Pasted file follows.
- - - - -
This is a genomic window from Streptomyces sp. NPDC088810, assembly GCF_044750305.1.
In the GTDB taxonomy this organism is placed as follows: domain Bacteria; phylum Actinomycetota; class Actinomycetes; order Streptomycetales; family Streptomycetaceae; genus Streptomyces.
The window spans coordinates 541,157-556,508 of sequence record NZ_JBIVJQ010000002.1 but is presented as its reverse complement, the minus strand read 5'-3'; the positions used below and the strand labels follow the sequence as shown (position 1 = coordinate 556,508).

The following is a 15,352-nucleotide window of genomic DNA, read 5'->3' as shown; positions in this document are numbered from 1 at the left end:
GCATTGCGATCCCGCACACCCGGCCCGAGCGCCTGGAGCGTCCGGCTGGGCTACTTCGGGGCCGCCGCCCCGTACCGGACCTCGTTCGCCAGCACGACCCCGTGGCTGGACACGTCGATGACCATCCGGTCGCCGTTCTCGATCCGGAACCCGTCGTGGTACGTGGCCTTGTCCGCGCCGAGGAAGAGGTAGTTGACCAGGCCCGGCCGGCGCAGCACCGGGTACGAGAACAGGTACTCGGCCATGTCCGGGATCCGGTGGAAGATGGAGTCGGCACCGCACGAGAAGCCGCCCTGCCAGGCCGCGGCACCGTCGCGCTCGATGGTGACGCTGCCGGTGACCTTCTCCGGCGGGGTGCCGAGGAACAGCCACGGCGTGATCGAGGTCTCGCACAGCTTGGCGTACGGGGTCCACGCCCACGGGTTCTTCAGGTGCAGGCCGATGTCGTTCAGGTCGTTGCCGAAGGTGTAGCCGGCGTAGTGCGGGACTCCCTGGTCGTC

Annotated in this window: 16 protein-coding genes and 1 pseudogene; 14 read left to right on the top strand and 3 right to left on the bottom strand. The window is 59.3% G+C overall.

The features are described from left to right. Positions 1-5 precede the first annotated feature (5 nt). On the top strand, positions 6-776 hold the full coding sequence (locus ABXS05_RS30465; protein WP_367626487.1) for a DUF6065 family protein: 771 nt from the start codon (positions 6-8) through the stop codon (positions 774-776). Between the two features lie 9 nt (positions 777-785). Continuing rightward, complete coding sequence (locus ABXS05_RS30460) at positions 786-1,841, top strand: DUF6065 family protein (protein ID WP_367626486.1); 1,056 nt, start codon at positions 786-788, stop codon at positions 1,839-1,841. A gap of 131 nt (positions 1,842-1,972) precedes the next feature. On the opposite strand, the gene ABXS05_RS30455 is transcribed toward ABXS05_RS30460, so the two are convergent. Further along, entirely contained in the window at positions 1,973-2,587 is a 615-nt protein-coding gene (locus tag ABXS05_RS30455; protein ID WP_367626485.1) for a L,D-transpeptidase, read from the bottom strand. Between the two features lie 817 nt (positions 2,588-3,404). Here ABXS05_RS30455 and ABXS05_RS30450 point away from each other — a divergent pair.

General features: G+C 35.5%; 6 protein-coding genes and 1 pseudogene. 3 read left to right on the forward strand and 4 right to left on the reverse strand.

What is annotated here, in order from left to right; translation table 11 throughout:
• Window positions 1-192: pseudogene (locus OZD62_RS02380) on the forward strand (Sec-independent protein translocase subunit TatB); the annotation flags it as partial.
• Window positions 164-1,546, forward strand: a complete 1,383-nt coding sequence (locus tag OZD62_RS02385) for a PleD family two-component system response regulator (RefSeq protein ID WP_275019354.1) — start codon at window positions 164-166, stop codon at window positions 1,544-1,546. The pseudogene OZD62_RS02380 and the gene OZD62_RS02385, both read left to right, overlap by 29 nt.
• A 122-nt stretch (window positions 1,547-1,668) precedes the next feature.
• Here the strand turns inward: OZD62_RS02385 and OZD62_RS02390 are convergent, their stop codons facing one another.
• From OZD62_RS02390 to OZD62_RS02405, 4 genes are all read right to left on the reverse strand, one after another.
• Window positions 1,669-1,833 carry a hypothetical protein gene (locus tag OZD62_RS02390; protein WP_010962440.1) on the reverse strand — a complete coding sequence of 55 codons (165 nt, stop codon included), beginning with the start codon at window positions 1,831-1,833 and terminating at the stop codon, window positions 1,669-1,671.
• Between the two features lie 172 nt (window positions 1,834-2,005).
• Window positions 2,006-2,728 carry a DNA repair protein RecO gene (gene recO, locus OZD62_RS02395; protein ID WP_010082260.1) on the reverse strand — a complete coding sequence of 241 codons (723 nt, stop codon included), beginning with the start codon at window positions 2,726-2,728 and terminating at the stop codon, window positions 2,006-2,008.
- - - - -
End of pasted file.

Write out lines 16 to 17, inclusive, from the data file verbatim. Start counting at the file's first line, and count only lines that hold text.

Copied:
• Between the two features lie 172 nt (window positions 1,834-2,005).
• Window positions 2,006-2,728 carry a DNA repair protein RecO gene (gene recO, locus OZD62_RS02395; protein ID WP_010082260.1) on the reverse strand — a complete coding sequence of 241 codons (723 nt, stop codon included), beginning with the start codon at window positions 2,726-2,728 and terminating at the stop codon, window positions 2,006-2,008.